Exceptional characterizations and a robust story line turn this WWII homefront novel into far more than a period piece. Spending the summer of '44 at her family's vacation home on the Atlantic, Lily feels angry and deserted when her widower father joins the Army and is sent to Europe just after the Allied invasion. Her ever-critical Gram seems to be breathing down her neck at every turn, and Lily has gotten off on the wrong foot with Albert, the Hungarian refugee boy staying with neighbors. She just can't seem to break out of her self-described role as ""a last-row, last-seat kid in school with terrible marks... [who] told lies every other minute."" Giff keeps the spotlight off Lily's flaws, refraining as well from overtly linking them to her self-consciousness at being motherless. Rather, she uses them to generate the plot: as Lily and Albert work their way into friendship, Lily tells a lie with unexpected and potentially dangerous consequences. Lily learns her lesson in a resolution that feels psychologically true. In the background, characters cope with wartime shortages, stumble into tragedy as sons and brothers fall in battle-in short, lead complicated lives with the hope of redemption. Closely observed, quickly paced and warmly told, this has all the ingredients that best reward readers. Ages 8-12. (Mar.)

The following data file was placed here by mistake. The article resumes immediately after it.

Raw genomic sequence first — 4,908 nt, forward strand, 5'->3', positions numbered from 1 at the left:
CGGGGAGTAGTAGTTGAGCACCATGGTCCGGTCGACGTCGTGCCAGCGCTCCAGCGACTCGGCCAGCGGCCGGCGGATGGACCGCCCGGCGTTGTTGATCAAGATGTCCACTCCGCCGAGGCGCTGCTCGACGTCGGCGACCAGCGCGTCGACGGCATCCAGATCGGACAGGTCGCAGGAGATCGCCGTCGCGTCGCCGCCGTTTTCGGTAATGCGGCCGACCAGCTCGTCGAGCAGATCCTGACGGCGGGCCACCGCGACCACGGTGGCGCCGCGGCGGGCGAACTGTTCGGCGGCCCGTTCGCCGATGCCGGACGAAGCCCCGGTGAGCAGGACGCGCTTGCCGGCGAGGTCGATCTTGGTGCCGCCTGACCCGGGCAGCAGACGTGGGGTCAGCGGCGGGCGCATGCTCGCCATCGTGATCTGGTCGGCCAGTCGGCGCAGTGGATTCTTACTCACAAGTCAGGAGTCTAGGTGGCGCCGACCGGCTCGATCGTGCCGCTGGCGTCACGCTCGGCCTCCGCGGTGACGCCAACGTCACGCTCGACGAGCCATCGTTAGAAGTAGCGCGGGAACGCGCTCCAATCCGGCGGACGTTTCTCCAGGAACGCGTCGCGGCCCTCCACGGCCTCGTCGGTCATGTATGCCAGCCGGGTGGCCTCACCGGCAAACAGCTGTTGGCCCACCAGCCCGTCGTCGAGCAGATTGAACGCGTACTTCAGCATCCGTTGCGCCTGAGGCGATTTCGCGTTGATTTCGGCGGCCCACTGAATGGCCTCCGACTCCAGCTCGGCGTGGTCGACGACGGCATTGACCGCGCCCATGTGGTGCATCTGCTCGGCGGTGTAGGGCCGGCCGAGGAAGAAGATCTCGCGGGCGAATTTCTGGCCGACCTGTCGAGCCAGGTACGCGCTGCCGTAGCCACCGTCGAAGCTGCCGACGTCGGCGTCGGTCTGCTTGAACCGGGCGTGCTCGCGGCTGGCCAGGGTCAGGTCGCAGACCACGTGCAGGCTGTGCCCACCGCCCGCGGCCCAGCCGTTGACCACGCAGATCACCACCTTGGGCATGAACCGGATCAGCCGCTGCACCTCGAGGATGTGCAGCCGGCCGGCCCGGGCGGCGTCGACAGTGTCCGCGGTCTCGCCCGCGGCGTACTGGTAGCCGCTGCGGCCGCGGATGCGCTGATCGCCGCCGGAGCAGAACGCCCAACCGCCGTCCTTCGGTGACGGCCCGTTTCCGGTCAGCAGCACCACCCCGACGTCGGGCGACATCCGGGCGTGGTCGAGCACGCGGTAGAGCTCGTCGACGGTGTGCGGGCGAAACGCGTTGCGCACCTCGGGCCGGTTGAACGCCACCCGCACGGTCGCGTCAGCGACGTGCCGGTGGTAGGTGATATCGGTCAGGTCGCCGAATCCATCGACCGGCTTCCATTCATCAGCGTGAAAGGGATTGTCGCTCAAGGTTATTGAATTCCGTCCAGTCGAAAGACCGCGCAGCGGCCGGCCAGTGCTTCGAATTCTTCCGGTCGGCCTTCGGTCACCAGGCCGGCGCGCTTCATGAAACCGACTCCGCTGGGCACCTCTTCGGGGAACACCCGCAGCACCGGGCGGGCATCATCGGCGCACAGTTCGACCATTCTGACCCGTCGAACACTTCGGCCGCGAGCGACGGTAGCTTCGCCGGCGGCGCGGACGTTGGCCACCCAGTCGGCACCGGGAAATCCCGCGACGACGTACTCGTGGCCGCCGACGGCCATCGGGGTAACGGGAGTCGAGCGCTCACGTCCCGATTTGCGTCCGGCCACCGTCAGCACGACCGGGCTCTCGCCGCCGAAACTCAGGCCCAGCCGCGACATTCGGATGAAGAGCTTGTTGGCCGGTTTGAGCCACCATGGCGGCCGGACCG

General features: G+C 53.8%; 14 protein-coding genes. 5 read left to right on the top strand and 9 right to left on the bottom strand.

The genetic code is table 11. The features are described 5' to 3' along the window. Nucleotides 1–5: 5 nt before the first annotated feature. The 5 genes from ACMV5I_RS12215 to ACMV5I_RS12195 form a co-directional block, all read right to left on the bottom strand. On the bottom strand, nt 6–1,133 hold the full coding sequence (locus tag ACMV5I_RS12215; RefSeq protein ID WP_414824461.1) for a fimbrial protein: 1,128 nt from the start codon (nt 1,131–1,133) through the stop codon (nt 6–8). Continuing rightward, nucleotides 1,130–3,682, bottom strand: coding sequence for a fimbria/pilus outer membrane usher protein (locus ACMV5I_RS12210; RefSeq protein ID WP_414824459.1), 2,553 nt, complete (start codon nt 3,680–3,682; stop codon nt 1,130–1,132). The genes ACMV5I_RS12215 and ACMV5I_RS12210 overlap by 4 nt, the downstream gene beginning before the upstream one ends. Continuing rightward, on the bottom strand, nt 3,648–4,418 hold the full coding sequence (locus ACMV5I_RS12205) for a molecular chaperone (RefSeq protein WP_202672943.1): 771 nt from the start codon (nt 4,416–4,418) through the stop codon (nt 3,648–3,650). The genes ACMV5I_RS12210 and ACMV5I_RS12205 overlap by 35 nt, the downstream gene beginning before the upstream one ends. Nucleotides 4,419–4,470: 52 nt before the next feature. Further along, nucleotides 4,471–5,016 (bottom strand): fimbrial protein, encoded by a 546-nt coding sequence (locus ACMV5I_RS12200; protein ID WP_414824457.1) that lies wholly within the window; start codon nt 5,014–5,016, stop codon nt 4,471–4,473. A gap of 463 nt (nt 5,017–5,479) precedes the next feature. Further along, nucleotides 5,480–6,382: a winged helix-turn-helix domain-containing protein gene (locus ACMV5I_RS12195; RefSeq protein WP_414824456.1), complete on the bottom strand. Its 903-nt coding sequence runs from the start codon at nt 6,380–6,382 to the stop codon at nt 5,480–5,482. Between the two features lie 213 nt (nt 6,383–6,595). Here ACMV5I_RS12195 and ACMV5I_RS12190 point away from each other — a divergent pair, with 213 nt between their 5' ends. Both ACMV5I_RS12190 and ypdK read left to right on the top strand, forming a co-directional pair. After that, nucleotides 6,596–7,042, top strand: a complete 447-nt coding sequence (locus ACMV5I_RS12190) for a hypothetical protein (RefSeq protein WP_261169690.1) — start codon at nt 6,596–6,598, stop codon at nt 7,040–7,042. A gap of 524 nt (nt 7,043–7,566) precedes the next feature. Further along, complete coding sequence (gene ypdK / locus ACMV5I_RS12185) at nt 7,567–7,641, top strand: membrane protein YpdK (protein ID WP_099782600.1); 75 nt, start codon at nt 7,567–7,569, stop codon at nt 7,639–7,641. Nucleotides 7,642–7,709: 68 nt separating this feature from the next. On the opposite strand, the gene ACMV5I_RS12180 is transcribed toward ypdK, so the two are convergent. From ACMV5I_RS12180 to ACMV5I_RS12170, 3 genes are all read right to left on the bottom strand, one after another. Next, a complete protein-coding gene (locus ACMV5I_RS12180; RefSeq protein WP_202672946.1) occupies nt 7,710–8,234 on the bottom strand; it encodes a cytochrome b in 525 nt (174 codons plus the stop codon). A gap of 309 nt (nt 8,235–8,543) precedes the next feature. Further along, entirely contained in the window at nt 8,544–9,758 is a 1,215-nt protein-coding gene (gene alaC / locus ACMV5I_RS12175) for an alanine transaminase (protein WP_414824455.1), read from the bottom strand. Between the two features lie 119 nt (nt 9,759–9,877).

Reviewed on: 02/10/1997 Release date: 02/01/1997 Genre: Children's
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